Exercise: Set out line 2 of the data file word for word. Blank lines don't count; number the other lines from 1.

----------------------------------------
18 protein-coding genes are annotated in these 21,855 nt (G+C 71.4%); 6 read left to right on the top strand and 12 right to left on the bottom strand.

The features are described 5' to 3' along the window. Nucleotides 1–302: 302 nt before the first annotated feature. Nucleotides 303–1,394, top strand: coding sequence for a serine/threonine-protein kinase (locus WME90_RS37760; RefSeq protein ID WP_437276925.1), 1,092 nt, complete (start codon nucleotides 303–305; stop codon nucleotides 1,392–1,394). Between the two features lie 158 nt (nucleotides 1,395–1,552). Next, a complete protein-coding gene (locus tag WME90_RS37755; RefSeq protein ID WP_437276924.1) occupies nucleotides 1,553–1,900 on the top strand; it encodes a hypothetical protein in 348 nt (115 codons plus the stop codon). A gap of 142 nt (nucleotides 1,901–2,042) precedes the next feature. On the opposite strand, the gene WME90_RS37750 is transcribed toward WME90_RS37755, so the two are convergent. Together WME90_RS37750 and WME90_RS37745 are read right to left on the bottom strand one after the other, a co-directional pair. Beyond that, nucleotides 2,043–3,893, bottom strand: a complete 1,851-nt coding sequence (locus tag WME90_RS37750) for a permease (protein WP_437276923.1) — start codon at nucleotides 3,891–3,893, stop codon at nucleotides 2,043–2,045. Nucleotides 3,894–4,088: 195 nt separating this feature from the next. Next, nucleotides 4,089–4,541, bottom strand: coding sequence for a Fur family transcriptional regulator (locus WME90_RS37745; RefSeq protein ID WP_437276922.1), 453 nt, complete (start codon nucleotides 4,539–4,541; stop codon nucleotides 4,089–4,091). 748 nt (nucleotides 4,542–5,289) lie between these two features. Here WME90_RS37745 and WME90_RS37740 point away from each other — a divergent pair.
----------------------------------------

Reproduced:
The features are described 5' to 3' along the window. Nucleotides 1–302: 302 nt before the first annotated feature. Nucleotides 303–1,394, top strand: coding sequence for a serine/threonine-protein kinase (locus WME90_RS37760; RefSeq protein ID WP_437276925.1), 1,092 nt, complete (start codon nucleotides 303–305; stop codon nucleotides 1,392–1,394). Between the two features lie 158 nt (nucleotides 1,395–1,552). Next, a complete protein-coding gene (locus tag WME90_RS37755; RefSeq protein ID WP_437276924.1) occupies nucleotides 1,553–1,900 on the top strand; it encodes a hypothetical protein in 348 nt (115 codons plus the stop codon). A gap of 142 nt (nucleotides 1,901–2,042) precedes the next feature. On the opposite strand, the gene WME90_RS37750 is transcribed toward WME90_RS37755, so the two are convergent. Together WME90_RS37750 and WME90_RS37745 are read right to left on the bottom strand one after the other, a co-directional pair. Beyond that, nucleotides 2,043–3,893, bottom strand: a complete 1,851-nt coding sequence (locus tag WME90_RS37750) for a permease (protein WP_437276923.1) — start codon at nucleotides 3,891–3,893, stop codon at nucleotides 2,043–2,045. Nucleotides 3,894–4,088: 195 nt separating this feature from the next. Next, nucleotides 4,089–4,541, bottom strand: coding sequence for a Fur family transcriptional regulator (locus WME90_RS37745; RefSeq protein ID WP_437276922.1), 453 nt, complete (start codon nucleotides 4,539–4,541; stop codon nucleotides 4,089–4,091). 748 nt (nucleotides 4,542–5,289) lie between these two features. Here WME90_RS37745 and WME90_RS37740 point away from each other — a divergent pair.